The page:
It was both cold and extremely bright, the way Northwest Autumns are as they slowly transition into full winter. I’d spent my morning puttering about my studio apartment and it was time to face the day. My twin neighborhoods of Pioneer Square and Chinatown/ID always have a jerk-you-awake quality to them, especially when stepped into after a morning of reading, breakfast preparation and Stereolab. But this day I noticed something else as well; were those . . . mountains?
Yes, they were. The Olympics. This is not something I’m used to walking outside to.
LOSE A BRIDGE, GAIN A VIEW
Every time I look at my phone, I’m reminded how much and how quickly this city is changing. My screen background picture is one I took mid last year; the sun was setting over one of the on-ramps to the viaduct. The sun reflected off the tops of cars and the brick buildings at the edge of Pioneer Square and the financial district. It was just a nice picture; it didn’t occur to me that soon enough it’d be one I couldn’t ever take again.
The Alaskan Way Viaduct opened it’s first section in 1953, and it’s last section was removed by giant metal monsters at the beginning of this year. Along the way, it hosted millions of individual vehicles making their way from one end of downtown to another, to the West Seattle Bridge, and multiple points in between. For all it’s flaws, at least you could enter and exit from downtown, which is not the case with the tunnel that replaced it.
Since it’s been gone, though, the view in my neighborhood has been spectacular.
YES, I KNOW, VIEWS AREN’T EVERYTHING
The presence– or obstruction– of views are often times NIMBY talking points. Or you have people wreaking ecological havoc by removing trees from hillside neighborhoods. But in this case, I’m not complaining– especially in the dark winter months, any greater sunlight presence is welcome. All the reminders of what a beautiful part of the world we live in can provide comfort as the world burns.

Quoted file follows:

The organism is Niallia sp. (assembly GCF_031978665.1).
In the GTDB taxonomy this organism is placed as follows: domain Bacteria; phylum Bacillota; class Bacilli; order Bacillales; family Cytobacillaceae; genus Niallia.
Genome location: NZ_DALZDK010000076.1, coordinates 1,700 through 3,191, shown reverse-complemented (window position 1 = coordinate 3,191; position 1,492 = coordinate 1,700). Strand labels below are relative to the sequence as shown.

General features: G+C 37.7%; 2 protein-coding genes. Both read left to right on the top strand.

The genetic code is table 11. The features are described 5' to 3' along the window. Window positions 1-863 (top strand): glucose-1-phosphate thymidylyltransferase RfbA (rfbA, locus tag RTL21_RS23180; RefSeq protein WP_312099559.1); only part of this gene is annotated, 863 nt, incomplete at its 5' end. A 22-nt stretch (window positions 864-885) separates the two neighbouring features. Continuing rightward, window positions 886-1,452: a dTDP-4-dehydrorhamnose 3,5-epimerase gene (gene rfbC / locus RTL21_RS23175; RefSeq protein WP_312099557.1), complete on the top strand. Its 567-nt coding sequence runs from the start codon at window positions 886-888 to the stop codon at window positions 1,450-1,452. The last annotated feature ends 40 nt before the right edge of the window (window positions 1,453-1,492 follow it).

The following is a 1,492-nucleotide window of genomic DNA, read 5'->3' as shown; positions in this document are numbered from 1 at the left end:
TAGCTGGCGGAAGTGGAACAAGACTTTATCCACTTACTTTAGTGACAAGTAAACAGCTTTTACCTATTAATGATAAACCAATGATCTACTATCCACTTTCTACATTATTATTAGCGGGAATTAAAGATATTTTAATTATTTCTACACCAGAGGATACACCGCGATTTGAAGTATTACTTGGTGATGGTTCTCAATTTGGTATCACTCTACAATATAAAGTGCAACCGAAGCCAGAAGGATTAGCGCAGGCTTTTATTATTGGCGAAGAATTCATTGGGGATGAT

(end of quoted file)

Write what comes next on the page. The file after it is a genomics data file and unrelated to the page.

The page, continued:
No matter what the city decides to do with the Waterfront-– I know there are plans, I’m sure they’re contested, and I’m kinda whatever about it– keeping the Viaduct was never an option. Over the last couple years my friends and acquaintances poured out a bar’s worth of metaphorical liquor for it; I’d never known it was so beloved until it was slated for demolition. My own experiences driving on it had always been extremely stressful; the lanes too narrow, the entrances and exits requiring bursts of speed and quick merge-times, making everyone drive too fast. Any enjoyment of the view was completely ruined by the fact that I was white-knuckling and swearing like an angry dad at the other drivers on the road. Add to that a dislike of bridges.
So when the word came that our notoriously earthquake unsafe piece of outdated infrastructure would be torn down, it wasn’t just public safety that had me like:
A lot of folks saw the Viaduct as a symbol of “Old Seattle.” Of some kind of gritty reminder of “who we used to be.” I won’t begrudge that nostalgia, or any of the honestly pretty cool Instagram posts people took as they walked it one last time. But these days, there is always something being lost, a chance to remember a town that may or may not have ever existed. It can be exhausting, and it’s important to pick one’s battles.
In this case, I’ll take the view.
Also published on Medium.